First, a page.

No bail for Chiang Mai political clan accused of crimes against state

The military court has denied bail for members of a Chiang Mai political clan accused of committing crimes against the state in letters criticising the junta-sponsored draft constitution.

Winyat Chatmontri, a lawyer from Free Thai Legal Aid (FTLA), reported that the Military Court of Chiang Mai on Monday, 15 August 2016, denied for the third time bail at 800,000 baht for the 10 defendants. The prisoners stand accused of violating Article 116 of the Criminal Code, the sedition law, the controversial Article 61 of the Public Referendum Act and Article 210 of the criminal code that prohibits political gatherings of five or more persons.

Most of the 10 are members of the Buranupakorn family, a powerful political clan of Chiang Mai, that includes Tassanee Buranupakorn, a former Pheu Thai Party MP for Chiang Mai, Boonlert Buranupakorn, former chief of the Chiang Mai Provincial Administrative Organisation and Khachen Jiakkhajorn, mayor of Chang Phueak Subdistrict of the province.

They were accused of such offences for being allegedly involved in attempts to distribute thousands of letters in northern Thailand between 12-15 July. The letters reportedly contained material criticising the draft constitution.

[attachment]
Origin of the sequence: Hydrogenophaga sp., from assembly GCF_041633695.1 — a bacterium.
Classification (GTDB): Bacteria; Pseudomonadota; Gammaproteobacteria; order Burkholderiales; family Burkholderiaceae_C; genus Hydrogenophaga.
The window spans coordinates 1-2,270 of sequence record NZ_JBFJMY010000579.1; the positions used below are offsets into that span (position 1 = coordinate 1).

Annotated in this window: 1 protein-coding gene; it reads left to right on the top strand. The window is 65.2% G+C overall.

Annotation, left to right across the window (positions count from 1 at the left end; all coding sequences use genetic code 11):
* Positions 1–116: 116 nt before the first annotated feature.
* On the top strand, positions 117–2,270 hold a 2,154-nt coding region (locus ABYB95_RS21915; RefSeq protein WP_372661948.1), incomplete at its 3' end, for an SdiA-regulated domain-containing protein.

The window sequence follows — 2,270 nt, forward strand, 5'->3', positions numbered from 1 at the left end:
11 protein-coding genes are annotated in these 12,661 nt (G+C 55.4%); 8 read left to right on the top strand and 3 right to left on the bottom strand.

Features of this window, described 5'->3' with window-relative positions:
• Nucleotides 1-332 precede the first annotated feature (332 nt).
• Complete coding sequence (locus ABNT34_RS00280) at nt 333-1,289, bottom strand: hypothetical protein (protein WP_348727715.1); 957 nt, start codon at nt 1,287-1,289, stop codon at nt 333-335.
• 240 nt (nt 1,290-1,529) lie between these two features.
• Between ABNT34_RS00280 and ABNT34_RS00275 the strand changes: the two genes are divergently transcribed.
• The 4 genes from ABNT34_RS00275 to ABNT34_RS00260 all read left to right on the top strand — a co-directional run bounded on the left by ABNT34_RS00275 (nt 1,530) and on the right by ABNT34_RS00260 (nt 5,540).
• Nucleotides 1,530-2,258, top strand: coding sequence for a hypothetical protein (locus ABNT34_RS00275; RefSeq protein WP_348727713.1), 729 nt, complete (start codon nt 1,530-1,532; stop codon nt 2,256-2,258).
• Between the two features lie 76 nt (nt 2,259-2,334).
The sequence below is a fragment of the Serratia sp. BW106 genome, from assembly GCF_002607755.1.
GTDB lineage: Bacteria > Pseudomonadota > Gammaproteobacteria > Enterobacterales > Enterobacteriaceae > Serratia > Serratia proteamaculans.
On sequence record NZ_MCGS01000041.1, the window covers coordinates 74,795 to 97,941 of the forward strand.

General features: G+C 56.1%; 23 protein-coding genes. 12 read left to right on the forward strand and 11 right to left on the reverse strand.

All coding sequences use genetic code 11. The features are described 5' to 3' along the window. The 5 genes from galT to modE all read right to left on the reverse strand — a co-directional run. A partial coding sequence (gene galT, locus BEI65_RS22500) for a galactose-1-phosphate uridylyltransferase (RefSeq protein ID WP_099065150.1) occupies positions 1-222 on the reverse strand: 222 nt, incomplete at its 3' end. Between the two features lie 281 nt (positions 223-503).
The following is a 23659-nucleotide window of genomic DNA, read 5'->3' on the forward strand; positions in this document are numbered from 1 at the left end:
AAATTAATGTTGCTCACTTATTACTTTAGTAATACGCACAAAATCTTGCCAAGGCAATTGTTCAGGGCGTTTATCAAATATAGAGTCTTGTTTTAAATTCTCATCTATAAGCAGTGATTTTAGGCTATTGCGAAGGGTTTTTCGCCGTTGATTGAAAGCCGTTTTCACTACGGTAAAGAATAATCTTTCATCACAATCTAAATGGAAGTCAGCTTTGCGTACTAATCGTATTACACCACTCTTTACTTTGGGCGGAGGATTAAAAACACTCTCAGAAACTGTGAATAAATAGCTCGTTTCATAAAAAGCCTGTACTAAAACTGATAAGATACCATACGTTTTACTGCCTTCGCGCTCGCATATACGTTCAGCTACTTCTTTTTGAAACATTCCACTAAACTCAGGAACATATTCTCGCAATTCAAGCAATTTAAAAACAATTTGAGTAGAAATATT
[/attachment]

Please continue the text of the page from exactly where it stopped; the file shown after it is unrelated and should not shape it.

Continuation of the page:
According to the Thai authorities, 11,181 copies of the letters were found and confiscated in Chiang Mai, Lampang and Lamphun provinces.

The defence lawyer reasoned to the court that since the interrogation of the 10 are being carried out in ‘secret’ without the presence of a lawyer, it is not possible for them to tamper with evidence. Therefore, it is not necessary to detain them.

Moreover, Winyat said that Khachen, one of the 10 suspects, is a national athlete who has to travel to Indonesia to compete in an upcoming shooting event. The Military Court, however, still maintained its denial of bail for the suspects.

Initially, 11 people were arrested in the case but the court granted bail to Wisarut Kunanitisan, a 38-year-old government official from Chiang Mai accused of the same offences. He is, however, still in custody in Bangkok for interrogation.

According to the Thai Lawyers for Human Rights (TLHR), the content of the letters only pointed out the importance of the 7 August draft constitution referendum to the future of the country. The letters also compared previous constitutions to the 2016 draft constitution’s policies on universal health care, 12 years of free schooling and allowances for senior citizens.

As of August at least 17 northerners — 14 from Chiang Mai and three from Lampang — have been detained for their alleged involvement with the letters.     

Tassanee Buranupakorn (third from the left in the white shirt) in front of the Chiang Mai Military Court on 4 August 2016 (Photo from Winyat Chatmontri's Facebook account)